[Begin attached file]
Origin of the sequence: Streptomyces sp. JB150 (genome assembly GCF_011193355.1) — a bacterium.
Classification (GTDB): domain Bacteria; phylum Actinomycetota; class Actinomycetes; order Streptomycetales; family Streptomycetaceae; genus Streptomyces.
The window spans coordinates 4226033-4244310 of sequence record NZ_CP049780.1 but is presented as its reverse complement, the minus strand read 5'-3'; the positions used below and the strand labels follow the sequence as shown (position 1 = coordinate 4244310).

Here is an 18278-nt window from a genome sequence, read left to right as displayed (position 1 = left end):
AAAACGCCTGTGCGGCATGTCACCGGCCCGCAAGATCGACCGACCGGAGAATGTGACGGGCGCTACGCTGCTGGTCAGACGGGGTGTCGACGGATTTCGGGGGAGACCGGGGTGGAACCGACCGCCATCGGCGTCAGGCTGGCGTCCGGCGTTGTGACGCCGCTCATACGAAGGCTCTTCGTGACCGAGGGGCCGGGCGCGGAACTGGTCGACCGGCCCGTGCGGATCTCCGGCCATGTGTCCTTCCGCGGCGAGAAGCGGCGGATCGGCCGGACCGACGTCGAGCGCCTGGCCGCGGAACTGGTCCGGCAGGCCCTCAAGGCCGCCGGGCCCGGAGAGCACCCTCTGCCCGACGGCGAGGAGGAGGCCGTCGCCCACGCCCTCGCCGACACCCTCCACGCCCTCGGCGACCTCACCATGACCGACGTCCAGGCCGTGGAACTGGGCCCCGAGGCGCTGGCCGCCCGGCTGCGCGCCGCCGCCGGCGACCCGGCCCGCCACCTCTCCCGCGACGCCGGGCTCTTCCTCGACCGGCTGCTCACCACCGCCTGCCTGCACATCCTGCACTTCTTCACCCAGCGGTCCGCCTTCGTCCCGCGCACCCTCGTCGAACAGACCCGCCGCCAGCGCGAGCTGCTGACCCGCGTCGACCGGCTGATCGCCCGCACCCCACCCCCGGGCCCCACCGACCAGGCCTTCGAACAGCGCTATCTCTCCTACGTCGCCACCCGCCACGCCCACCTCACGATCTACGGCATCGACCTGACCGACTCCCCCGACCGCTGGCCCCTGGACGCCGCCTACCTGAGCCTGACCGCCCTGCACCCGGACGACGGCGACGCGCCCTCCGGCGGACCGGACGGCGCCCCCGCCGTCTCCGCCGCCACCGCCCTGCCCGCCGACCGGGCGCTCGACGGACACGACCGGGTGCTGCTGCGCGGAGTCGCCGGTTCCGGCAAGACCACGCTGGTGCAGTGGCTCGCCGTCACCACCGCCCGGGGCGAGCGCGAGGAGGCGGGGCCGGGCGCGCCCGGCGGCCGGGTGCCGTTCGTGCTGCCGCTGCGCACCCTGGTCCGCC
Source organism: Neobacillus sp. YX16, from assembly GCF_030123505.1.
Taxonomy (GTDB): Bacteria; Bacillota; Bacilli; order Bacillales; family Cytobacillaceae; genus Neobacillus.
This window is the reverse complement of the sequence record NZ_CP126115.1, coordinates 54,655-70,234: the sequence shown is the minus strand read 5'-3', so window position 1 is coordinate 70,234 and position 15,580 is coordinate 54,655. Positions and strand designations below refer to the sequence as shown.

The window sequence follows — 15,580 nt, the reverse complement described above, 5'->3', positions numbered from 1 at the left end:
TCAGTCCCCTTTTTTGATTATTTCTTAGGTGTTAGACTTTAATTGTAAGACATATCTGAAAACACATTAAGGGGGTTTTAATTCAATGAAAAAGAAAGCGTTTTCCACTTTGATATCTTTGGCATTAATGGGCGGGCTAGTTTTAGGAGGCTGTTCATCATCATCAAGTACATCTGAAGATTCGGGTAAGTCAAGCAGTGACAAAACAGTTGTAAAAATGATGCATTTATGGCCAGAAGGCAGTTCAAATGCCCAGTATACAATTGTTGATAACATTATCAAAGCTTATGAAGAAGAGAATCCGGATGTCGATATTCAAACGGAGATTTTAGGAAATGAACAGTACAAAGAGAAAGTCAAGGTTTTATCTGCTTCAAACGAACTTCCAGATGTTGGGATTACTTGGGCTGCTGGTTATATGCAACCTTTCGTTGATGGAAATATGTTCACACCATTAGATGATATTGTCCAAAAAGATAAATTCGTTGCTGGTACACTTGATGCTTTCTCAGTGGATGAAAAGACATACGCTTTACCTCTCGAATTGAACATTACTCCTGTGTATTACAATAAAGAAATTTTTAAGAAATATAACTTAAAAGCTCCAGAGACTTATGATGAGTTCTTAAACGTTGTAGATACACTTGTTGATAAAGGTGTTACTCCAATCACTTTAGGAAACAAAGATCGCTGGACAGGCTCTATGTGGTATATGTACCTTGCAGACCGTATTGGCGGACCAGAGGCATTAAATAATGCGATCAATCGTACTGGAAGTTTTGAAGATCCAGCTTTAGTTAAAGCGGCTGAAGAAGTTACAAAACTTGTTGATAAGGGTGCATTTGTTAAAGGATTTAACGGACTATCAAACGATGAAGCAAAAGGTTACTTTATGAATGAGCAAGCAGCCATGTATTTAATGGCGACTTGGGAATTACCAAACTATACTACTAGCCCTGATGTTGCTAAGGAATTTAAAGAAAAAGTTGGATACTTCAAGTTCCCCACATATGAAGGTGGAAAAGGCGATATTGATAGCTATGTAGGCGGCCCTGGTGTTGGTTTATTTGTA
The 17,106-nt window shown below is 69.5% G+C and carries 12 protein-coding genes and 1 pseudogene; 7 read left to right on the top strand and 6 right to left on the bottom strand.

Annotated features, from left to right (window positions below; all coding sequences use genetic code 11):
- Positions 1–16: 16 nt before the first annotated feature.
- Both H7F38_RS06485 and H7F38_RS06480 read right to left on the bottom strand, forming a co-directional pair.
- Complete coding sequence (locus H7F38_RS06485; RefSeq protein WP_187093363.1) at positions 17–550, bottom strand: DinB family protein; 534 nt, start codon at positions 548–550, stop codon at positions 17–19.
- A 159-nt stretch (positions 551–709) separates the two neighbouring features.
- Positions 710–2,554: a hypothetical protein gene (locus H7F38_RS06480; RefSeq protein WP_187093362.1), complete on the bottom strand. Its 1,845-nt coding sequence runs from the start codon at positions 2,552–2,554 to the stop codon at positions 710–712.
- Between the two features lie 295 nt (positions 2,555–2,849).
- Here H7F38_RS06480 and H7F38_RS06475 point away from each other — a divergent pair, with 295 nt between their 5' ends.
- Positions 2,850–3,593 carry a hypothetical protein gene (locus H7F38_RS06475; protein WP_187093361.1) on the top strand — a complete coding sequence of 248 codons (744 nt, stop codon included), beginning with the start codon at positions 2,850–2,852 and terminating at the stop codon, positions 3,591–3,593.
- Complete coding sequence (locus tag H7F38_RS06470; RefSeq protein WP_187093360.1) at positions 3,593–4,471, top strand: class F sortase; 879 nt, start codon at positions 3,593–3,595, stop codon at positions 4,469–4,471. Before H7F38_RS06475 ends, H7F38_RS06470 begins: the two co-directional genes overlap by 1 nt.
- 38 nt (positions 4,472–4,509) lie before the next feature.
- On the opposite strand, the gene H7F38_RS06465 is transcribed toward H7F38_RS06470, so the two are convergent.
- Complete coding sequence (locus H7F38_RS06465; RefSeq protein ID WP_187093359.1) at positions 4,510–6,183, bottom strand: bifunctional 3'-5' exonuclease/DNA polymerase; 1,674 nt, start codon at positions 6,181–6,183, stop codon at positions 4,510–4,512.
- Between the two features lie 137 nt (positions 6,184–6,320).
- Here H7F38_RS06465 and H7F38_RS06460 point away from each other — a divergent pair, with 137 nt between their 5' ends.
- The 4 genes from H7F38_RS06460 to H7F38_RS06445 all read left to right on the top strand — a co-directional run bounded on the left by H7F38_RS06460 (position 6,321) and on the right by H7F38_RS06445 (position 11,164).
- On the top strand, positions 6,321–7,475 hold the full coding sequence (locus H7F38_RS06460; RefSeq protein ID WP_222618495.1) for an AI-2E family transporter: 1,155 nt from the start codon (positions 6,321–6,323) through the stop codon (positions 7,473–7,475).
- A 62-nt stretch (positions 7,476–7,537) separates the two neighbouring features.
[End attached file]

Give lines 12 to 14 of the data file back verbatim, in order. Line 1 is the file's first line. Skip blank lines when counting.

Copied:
Annotated features, from left to right (window positions below; all coding sequences use genetic code 11):
- Positions 1–16: 16 nt before the first annotated feature.
- Both H7F38_RS06485 and H7F38_RS06480 read right to left on the bottom strand, forming a co-directional pair.